Today I tried to figure out what a stratification is. Of course, I already knew the answer but I sort of got worried I had it wrong. Let me explain.

The “correct” (actually no, see Edit below) definition for general purpose applications in algebraic geometry is as follows. Let X be a topological space.

A partition of X is a decomposition of X into pairwise disjoint locally closed subsets. A stratification of X is a partition of X such that if X_j meets the closure of X_i, then X_j is contained in the closure of X_i.

For a stratification the index set gets a canonical partial ordering such that the closure of X_i is the union of the X_j for j ≤ i. [Side remark: at the moment of writing a stratification of a scheme isn’t formally defined in the stacks project, but is introduced in the text of a section on flattening stratifications, where it unfortunately conflicts with the notion as defined above. Argh! We’ll fix that soonish.]

Now, we are often interested in partitions and stratifications with additional properties. For example, it is nice if the index set is finite or at least if the decomposition is locally finite. If X is a spectral space (topological space underlying an affine scheme), then it is nice to require the parts and strata to be constructible locally closed subsets.

How is this used? For example in the following definition:

A sheaf of sets F on the etale site of an affine scheme X is called constructible if there is a finite constructible partition of X such that F is finite locally constant on each stratum.

The thing that got me worried is the following. Let X be a topological space with a closed subset Z and complementary open U. Then X = Z ∪ U is a partition of X. Now we ask ourselves: Can we refine this partition by a stratification? But wait, why is this even a question? Well, because Z’ = U̅ ∩ Z may be nonempty and strictly smaller than Z. Thus to get a stratification we need to split Z up into Z’ and Z \ Z’. However, then we need to do the same thing for the closure of the complement of Z’, etc, etc. The process potentially never stops.

Moreover, if we start with a finite constructible partition of an affine scheme X, then, in general, there does not exist a constructible stratification refining it. (Because it can happen that one has an irreducible quasi-compact open of X whose closure is not constructible.)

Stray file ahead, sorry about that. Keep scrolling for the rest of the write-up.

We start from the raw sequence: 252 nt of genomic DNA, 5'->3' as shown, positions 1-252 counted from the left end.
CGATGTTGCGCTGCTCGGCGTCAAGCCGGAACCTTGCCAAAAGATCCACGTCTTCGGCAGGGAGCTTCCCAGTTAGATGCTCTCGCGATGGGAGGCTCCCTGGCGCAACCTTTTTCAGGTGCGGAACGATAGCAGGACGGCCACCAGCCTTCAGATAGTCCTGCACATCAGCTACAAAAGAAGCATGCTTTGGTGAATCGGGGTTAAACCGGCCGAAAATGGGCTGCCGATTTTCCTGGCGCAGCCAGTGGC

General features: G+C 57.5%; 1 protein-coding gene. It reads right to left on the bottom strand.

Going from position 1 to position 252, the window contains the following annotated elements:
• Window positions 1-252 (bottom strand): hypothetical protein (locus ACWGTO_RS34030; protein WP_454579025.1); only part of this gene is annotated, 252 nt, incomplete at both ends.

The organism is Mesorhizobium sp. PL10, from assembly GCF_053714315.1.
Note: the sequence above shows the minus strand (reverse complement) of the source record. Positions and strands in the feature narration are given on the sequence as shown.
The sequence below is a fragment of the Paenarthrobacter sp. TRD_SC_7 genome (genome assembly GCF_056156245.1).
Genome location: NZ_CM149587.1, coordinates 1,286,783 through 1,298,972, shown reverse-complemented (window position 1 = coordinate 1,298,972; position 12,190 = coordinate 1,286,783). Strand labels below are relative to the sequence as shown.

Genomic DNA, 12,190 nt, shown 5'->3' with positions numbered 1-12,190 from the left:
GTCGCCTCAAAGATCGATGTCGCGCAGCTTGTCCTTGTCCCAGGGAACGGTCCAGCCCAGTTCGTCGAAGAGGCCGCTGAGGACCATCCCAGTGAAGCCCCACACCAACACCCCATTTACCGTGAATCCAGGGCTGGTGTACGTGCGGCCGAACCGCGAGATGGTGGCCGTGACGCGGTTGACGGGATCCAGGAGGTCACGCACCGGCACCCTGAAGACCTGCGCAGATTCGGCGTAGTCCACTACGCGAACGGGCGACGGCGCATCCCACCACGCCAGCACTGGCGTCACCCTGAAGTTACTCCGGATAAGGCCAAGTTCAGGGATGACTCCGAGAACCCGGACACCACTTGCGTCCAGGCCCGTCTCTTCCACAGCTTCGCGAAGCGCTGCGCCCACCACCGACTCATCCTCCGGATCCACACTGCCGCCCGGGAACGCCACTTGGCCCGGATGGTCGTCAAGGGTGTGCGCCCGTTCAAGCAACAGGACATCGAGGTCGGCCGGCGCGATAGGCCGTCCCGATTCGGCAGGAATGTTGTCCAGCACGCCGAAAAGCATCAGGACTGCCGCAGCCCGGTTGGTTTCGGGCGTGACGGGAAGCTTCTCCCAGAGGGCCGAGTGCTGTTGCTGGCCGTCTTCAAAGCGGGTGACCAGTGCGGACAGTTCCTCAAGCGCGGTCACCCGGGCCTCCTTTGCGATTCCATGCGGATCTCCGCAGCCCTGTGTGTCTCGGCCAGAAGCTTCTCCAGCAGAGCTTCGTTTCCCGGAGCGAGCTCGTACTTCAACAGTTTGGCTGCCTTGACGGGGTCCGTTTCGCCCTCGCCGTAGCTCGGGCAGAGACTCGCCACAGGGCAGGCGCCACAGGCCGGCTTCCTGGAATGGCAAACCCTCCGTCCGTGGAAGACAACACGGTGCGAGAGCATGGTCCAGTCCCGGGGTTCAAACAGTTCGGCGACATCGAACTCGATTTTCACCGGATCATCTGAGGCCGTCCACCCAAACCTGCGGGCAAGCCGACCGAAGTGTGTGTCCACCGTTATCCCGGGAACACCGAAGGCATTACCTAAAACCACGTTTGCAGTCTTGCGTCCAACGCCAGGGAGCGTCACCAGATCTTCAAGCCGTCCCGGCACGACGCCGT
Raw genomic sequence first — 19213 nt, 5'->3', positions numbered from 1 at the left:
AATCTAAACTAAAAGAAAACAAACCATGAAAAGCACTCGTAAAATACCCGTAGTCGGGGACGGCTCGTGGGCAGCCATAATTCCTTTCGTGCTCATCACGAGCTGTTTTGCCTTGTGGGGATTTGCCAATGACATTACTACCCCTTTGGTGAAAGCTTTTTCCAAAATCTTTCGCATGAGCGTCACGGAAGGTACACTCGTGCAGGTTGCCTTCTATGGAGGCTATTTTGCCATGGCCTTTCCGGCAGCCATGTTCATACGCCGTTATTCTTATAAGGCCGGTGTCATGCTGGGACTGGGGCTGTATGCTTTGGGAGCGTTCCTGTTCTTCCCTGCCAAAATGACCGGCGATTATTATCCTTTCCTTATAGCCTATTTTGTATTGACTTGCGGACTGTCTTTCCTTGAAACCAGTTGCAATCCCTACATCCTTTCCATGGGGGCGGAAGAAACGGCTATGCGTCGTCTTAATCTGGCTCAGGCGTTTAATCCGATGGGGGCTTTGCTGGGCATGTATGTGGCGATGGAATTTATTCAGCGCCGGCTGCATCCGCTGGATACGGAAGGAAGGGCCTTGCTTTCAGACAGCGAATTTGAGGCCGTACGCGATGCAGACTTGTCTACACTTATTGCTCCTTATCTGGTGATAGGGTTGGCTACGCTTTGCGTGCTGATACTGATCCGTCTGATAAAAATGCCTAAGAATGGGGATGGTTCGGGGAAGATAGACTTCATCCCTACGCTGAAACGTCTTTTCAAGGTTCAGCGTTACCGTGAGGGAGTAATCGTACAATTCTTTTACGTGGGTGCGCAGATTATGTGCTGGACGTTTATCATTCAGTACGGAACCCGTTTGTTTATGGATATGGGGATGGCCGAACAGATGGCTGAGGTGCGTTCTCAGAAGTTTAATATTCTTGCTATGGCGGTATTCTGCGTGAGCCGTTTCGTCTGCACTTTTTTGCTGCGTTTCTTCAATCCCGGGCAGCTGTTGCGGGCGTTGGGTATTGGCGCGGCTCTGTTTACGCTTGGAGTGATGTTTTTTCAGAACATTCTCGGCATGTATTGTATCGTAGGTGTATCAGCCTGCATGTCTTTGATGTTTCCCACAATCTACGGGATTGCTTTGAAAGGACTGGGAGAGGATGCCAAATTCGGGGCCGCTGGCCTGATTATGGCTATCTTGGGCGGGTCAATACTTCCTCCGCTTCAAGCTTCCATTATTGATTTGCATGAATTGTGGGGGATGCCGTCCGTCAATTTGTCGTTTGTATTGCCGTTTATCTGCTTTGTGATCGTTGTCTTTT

OK, and now it appears that we have two possible definitions for constructible sheaves. Namely, instead of the definition above we could require F is finite locally constant over the strata of a finite constructible stratification of X. But, happily, it turns out the second version isn’t the correct notion. Namely, we want pullback of constructible sheaves to be constructible. For a noetherian scheme the two notions give the same thing. But… the inverse image of a stratification by a continuous map is in general just a partition, not a stratification!

Thus for the Stacks project we should: (1) introduce formal definitions for partitions, refinments of partitions, and stratifications, and (2) search of all occurences of partitions and stratifications and make sure they match the given definitions. Moreover, we should have done this a long time ago.

Any comments on this are very welcome.

[Edit next day: I just realized that there is an intermediate notion, where one assumes that the index set comes with a partial ordering and the closure of X_i is contained in the union of X_j with j ≤ i. For example the stratification by Newton polygon has this property, but isn’t a stratification in the sense defined above. So probably that one is the “correct” one for algebraic geometry? So now I am tempted to take this weaker definition and then call the stronger one a good stratification.]

Limits of quasi-compact spaces

The limit of a directed inverse system of quasi-compact spaces need not be quasi-compact. Danger Will Robinson!

Nice exercise: what happens with an inverse limit of spectral spaces with spectral maps? A spectral space is a topological space which is sober, has a basis of quasi-compact opens, and is such that the intersection of any two quasi-compact opens is quasi-compact; actually Hochster showed these are always homeomorphic to spectra of rings.

As usual: don’t answer if you know the answer…